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The Relationship Between Completion of Postprofessional Orthopedic Manual Physical Therapy Education and Core Values of Professionalism

Thomas, Dawn, DScPT, MPT, OMPT; Krauss, John, PhD, PT, OCS, FAAOMPT; Thompson, Kristine, PhD, PT; Stiller, Christine, PhD, PT

Journal of Physical Therapy Education: June 2019 - Volume 33 - Issue 2 - p 162–174
doi: 10.1097/JTE.0000000000000097
Research Report
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Purpose. Professionalism is defined by the American Physical Therapy Association using behavioral sample indicators representing 7 core values in its core document, Professionalism in Physical Therapy: Core Values (PCV). The purpose of this study was to examine the graduates' perceived effect of graduation from a university-based postprofessional certificate in Orthopedic Manual Physical Therapy (OMPT) on sample indicators representing the core values of accountability, altruism, compassion/caring, excellence, integrity, professional duty, and social responsibility as well as their perception of recognition by others as providing excellence in physical therapy.

Methods: 178 graduates of the OMPT program participated in the study. An OMPT Graduate Survey developed for this study included 29 Likert items and one open ended question. Constructs were established to represent each core value as well as an additional construct representing recognition by others as providing excellence in physical therapy. Quantitative analysis included descriptive statistics. The constant comparative method was used for qualitative analysis.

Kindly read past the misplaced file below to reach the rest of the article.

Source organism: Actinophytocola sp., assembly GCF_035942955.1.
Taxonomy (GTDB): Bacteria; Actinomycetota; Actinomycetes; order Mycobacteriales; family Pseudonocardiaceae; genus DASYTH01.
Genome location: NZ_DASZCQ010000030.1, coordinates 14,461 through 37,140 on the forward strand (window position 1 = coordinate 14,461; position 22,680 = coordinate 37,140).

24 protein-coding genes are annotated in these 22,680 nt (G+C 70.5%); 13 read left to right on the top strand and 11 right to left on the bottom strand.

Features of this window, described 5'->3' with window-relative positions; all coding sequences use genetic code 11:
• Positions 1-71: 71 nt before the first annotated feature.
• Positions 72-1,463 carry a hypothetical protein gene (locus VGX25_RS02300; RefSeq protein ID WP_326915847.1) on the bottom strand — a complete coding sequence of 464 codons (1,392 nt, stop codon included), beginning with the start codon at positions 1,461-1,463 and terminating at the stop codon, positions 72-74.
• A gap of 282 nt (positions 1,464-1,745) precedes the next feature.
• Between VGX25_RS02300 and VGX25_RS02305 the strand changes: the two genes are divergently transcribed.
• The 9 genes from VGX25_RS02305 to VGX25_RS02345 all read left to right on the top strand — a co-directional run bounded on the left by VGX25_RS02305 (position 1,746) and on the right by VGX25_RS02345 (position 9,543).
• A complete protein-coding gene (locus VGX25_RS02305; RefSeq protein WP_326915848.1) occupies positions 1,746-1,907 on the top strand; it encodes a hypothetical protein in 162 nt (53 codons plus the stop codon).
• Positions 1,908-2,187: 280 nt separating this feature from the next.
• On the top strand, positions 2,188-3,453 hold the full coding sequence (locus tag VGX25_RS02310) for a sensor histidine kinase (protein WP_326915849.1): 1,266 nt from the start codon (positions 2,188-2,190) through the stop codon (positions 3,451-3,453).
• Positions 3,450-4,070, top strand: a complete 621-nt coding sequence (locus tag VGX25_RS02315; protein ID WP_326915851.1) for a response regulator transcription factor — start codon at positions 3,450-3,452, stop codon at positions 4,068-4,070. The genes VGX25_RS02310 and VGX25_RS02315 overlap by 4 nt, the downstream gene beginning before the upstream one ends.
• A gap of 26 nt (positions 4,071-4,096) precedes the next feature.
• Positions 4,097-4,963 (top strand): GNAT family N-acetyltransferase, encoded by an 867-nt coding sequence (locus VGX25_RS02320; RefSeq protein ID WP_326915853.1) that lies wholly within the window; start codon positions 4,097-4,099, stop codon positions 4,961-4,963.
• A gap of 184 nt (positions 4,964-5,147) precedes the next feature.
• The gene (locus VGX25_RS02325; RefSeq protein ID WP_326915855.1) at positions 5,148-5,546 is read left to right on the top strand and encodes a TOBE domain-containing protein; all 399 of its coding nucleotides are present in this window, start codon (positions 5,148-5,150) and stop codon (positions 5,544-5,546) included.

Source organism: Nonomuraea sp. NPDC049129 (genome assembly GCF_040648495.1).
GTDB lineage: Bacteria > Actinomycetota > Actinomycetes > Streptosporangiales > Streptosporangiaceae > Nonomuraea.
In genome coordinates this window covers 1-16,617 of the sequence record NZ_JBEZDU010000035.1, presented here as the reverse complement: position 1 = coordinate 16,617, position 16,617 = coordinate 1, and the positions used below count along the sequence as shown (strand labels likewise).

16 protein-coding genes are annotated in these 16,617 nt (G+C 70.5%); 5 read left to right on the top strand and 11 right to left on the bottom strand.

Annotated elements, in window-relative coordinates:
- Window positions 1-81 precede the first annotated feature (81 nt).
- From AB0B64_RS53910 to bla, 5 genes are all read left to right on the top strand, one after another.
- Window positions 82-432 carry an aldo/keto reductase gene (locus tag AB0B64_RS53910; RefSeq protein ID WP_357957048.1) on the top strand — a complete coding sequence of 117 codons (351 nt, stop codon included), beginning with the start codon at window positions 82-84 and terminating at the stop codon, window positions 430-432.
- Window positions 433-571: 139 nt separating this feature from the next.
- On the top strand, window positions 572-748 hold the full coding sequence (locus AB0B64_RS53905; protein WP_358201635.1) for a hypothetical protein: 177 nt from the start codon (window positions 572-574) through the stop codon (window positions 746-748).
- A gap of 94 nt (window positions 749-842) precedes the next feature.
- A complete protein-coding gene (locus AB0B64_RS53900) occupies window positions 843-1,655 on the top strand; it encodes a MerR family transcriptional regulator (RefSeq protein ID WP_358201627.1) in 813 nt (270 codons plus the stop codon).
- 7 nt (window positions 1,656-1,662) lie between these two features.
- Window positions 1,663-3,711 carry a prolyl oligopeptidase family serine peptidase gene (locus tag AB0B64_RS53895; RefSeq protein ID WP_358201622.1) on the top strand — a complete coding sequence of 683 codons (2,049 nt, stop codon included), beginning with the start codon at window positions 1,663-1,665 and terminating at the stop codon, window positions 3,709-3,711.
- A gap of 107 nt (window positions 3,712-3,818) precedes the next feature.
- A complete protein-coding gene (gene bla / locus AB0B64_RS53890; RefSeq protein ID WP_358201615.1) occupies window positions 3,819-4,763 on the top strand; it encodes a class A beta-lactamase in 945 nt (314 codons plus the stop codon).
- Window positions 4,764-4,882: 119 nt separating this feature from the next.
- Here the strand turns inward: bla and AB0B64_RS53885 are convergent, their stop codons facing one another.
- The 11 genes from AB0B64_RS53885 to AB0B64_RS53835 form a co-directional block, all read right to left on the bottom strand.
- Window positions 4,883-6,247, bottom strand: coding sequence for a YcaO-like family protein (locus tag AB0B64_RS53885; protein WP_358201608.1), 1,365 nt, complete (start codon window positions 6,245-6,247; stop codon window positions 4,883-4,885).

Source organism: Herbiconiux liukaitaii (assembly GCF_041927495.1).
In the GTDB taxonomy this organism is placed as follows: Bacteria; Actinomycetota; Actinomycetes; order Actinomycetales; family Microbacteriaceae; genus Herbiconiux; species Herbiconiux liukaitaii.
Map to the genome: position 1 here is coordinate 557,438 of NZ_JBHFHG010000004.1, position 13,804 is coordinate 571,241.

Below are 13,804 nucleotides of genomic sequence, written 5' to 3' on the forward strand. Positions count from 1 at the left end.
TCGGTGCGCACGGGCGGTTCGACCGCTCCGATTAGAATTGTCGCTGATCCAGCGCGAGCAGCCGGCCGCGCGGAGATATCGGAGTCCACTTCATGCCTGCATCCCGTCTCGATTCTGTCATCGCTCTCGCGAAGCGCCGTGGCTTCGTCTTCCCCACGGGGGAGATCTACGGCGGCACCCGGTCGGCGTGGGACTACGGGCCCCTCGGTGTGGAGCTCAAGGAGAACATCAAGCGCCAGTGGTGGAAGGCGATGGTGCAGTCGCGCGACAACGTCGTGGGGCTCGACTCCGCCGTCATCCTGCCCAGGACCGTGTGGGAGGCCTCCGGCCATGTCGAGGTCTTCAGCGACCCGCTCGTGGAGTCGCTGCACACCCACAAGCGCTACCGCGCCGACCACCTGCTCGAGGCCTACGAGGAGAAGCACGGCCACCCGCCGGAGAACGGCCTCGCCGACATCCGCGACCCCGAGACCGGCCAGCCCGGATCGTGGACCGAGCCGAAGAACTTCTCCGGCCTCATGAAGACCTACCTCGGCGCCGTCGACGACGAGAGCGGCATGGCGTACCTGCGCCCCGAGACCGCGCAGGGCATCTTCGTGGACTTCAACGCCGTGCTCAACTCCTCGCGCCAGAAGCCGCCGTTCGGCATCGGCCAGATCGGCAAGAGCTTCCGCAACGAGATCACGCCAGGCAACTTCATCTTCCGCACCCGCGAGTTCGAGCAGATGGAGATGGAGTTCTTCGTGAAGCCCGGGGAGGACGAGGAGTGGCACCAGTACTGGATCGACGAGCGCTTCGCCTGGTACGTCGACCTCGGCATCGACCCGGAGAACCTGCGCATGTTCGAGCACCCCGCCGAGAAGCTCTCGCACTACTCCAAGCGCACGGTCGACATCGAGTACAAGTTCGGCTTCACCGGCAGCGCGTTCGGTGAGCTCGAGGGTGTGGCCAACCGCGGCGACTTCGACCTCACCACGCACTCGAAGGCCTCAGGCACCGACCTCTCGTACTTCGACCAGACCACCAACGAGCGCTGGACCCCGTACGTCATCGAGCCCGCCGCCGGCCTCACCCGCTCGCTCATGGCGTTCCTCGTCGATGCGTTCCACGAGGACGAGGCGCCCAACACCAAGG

Results: Six core value constructs and the recognition construct yielded a mean of 4 (agreement) or greater and social responsibility yielded a mean of 3.37 (neutral). Qualitative data revealed four themes: relationships with clients and others, knowledge/expanded understanding, skills/outcomes, and perception of self/personal growth.

Discussion: Graduates' perceptions of enhanced core values except social responsibility, increased recognition of excellence by others, and improved perception of self and personal growth could lead to overall enhancement of professionalism through increased opportunities for graduates to be influential to peers, institutions, the profession of physical therapy, health care and society. Strategies could be developed within post professional programs to further facilitate social responsibility into the profession of physical therapy.

Conclusion: The completion of a post professional program may contribute to development of the core values except social responsibility, an increased recognition by others as providing excellence in physical therapy, enhanced job satisfaction, increased confidence, and personal growth.

Dawn Thomas is a senior physical therapist at the Rehabilitation Institute of Michigan, 400 E. Brown Street Birmingham, MI 48073 (dmthomas@dmc.org). Please address all the correspondence to Dawn Thomas.